This large oil portrait of Professor Attila was done in 1887 in London by an artist employed by the British Royal Family. Attila had provided instruction in physical training for several members of the royal family, and they commissioned the portrait as a way of thanking the Professor. The leopard-skin costume worn by Attila was supposedly shot by the Prince of Wales, who gave it to Attila as a token of his appreciation, and the medals on the Professor’s chest are also on display in the collection. The Todds bought the painting in 1987 from Sig Klein, Attila’s son-in-law and a famous gym owner in his own right.
Joe Bonomo had a long and very successful career in the early days of Hollywood as both a stunt man and character actor. This large montage of photos is one of two that were given by Bonomo to Vic Boff, the late president of the Oldetime Barbell and Strongman Association, who gave them to the Todds. Bonomo was also very effective as a physical culture entrepreneur, and is generally credited with being the first person to create small, pocket-size “how-to” books for display in the check-out lines at supermarkets.
The Todds acquired the collection of Ottley Coulter in 1975, and this acquisition convinced them to dedicate themselves to preserving the legacy of physical culture, broadly defined, by continuing the work of Coulter, who had begun collecting in the first decade of the 20th century. A circus strongman, a writer, an historian and one of the founders of the sport of weightlifting in the U.S., Coulter assembled many scrapbooks such as the one depicted here. He met Terry Todd in 1964, visited the Rare Books Collection at UT in 1965, and knew that Todd wanted to build a great library at a major university. Because of this, he instructed his family not to sell his collection to anyone but the Todds when he died.
George Hackenschmidt was almost as famous for his massive, yet muscular body as he was for his invincibility as a wrestler—as this photograph from his scrapbook demonstrates. He always drew large crowds whenever he appeared, and he became quite wealthy as a result of his fame. Agile of mind as well as of body, Hackenschmidt retired from wrestling and personal appearances while he was still in his thirties, and after that he turned his attention to research in the field of natural philosophy. He wrote a number of books in this area and lectured at places such as Columbia University in New York City. Hackenschmidt lived to be 89, and he remained nimble and powerful well into his eighties.
This scrapbook, which is six inches thick, was compiled in 1907 for George Hackenschmidt by a friend and admirer. Hackenschmidt was a weightlifting champion who became internationally famous as a wrestler. Known as the “Russian Lion,” Hackenschmidt is considered by most authorities to have been the greatest wrestler in the world in the early years of the 20th century, and his matches generated enormous publicity in the sports pages of the day. His personal scrapbook contains hundreds of clippings from around the world and was given to the Todds—along with another scrapbook, photos and manuscripts—by his widow, Rachel.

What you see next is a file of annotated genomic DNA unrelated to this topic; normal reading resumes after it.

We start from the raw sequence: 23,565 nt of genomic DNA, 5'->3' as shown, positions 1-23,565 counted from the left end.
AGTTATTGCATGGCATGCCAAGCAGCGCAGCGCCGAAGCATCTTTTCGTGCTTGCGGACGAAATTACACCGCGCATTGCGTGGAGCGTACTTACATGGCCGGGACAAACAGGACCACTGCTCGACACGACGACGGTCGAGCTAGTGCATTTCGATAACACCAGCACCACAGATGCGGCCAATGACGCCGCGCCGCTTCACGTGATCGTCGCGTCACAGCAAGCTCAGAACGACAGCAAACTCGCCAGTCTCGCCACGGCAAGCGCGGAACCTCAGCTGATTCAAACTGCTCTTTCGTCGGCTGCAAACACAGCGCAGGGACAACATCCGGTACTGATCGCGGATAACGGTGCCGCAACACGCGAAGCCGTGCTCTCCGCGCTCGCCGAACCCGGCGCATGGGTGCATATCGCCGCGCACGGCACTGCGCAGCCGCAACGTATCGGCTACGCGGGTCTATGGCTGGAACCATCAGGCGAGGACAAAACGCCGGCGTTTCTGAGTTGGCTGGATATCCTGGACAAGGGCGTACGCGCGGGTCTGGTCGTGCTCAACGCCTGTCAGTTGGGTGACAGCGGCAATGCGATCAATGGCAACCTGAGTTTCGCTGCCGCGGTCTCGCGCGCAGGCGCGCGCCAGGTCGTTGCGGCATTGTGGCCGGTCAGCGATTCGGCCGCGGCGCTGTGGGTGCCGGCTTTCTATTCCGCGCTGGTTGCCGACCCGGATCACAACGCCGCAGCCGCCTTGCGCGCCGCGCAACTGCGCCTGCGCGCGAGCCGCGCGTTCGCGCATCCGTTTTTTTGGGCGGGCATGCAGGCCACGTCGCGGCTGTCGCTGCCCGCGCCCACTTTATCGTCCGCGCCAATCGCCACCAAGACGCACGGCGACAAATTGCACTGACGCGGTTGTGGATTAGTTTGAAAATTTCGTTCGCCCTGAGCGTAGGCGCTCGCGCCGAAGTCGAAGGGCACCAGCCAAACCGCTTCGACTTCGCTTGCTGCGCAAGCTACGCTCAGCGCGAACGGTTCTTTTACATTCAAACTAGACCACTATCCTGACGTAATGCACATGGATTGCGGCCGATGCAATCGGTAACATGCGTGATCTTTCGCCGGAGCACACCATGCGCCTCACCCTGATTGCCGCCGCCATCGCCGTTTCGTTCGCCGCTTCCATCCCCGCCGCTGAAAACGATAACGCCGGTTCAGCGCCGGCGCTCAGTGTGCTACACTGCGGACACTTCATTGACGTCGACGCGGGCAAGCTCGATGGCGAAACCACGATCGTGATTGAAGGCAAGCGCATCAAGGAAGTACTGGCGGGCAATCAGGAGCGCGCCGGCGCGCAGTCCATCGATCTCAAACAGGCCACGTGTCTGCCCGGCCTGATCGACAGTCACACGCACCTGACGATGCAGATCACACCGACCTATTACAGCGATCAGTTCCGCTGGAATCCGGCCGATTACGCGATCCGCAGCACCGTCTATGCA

This original poster advertising “The Labor of Hercules,” one of Steve Reeve’s hugely successful “sword and sandal” films in the late 1950s and 1960s, was given to the Todds during a visit to his ranch in 2000. Reeves got his start as a competitive bodybuilder, winning the Mr. America title in 1947 and becoming arguably the most popular physique star of his era. His films, made in Europe, did more business for several years than those made by any other actor, and Reeves became a worldwide celebrity. He had such broad shoulders and narrow hips that he was forced to do his own stunts as no stuntman came close to matching his proportions. Following a serious injury sustained in the filming of a chariot race in a film, Reeves decided to retire and to breed and train Morgan horses.
This is only a sampling of the hundreds of different magazines collected by the Todds in the field of physical culture. Some of their magazines date back to the 1830s, yet many are less than a month old. They run the gamut from magazines focusing on only one sport, such as powerlifting or arm-wrestling, to magazines dedicated to research into the best ways for an athlete to train; to magazines aimed at young men who want to build more strength and muscle; to magazines specializing in various aspects of alternative medicine; to magazines geared to the needs of middle-aged people who want to use exercise to help them maintain the characteristics of youth for as long as possible.
This dumbbell, first produced by the Milo Barbell Company in 1902, is the only one known to still exist. It is adjustable so that its weight can be increased or decreased by varying the amount of lead shot that is inside. The round, flat plate in the photo can be screwed on and off to allow the weight of the bell to be altered. The Milo Barbell Company was founded by Alan Calvert, a pioneer in the field of weight training in the U.S. who also went on to found Strength magazine in 1914. This dumbbell was given to the Todds in the 1980s by Dale Friez.